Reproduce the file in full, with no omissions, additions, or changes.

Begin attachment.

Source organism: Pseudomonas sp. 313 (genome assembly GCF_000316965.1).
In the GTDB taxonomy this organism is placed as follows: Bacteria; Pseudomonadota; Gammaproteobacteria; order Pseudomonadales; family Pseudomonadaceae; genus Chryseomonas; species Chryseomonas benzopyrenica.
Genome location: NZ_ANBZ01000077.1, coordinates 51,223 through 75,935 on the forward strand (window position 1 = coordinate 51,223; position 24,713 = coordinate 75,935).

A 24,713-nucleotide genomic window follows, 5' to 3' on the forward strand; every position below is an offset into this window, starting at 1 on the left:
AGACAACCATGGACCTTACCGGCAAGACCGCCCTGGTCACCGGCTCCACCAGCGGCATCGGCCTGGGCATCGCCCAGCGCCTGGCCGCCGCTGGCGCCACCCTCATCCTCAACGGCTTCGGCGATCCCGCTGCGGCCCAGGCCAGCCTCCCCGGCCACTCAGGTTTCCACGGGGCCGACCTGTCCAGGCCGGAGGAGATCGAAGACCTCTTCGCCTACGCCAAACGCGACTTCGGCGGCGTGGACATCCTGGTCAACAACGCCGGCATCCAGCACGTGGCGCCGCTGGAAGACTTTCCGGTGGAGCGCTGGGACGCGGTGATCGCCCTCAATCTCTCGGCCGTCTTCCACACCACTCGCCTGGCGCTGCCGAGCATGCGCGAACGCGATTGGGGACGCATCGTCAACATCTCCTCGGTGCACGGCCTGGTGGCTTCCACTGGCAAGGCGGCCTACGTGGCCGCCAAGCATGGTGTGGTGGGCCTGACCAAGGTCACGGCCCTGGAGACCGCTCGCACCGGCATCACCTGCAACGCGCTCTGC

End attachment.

Source organism: Pseudomonas sp. 313 (genome assembly GCF_000316965.1).
In the GTDB taxonomy this organism is placed as follows: Bacteria; Pseudomonadota; Gammaproteobacteria; order Pseudomonadales; family Pseudomonadaceae; genus Chryseomonas; species Chryseomonas benzopyrenica.
Genome location: NZ_ANBZ01000077.1, coordinates 51,223 through 75,935 on the forward strand (window position 1 = coordinate 51,223; position 24,713 = coordinate 75,935).

A 24,713-nucleotide genomic window follows, 5' to 3' on the forward strand; every position below is an offset into this window, starting at 1 on the left:
AGACAACCATGGACCTTACCGGCAAGACCGCCCTGGTCACCGGCTCCACCAGCGGCATCGGCCTGGGCATCGCCCAGCGCCTGGCCGCCGCTGGCGCCACCCTCATCCTCAACGGCTTCGGCGATCCCGCTGCGGCCCAGGCCAGCCTCCCCGGCCACTCAGGTTTCCACGGGGCCGACCTGTCCAGGCCGGAGGAGATCGAAGACCTCTTCGCCTACGCCAAACGCGACTTCGGCGGCGTGGACATCCTGGTCAACAACGCCGGCATCCAGCACGTGGCGCCGCTGGAAGACTTTCCGGTGGAGCGCTGGGACGCGGTGATCGCCCTCAATCTCTCGGCCGTCTTCCACACCACTCGCCTGGCGCTGCCGAGCATGCGCGAACGCGATTGGGGACGCATCGTCAACATCTCCTCGGTGCACGGCCTGGTGGCTTCCACTGGCAAGGCGGCCTACGTGGCCGCCAAGCATGGTGTGGTGGGCCTGACCAAGGTCACGGCCCTGGAGACCGCTCGCACCGGCATCACCTGCAACGCGCTCTGC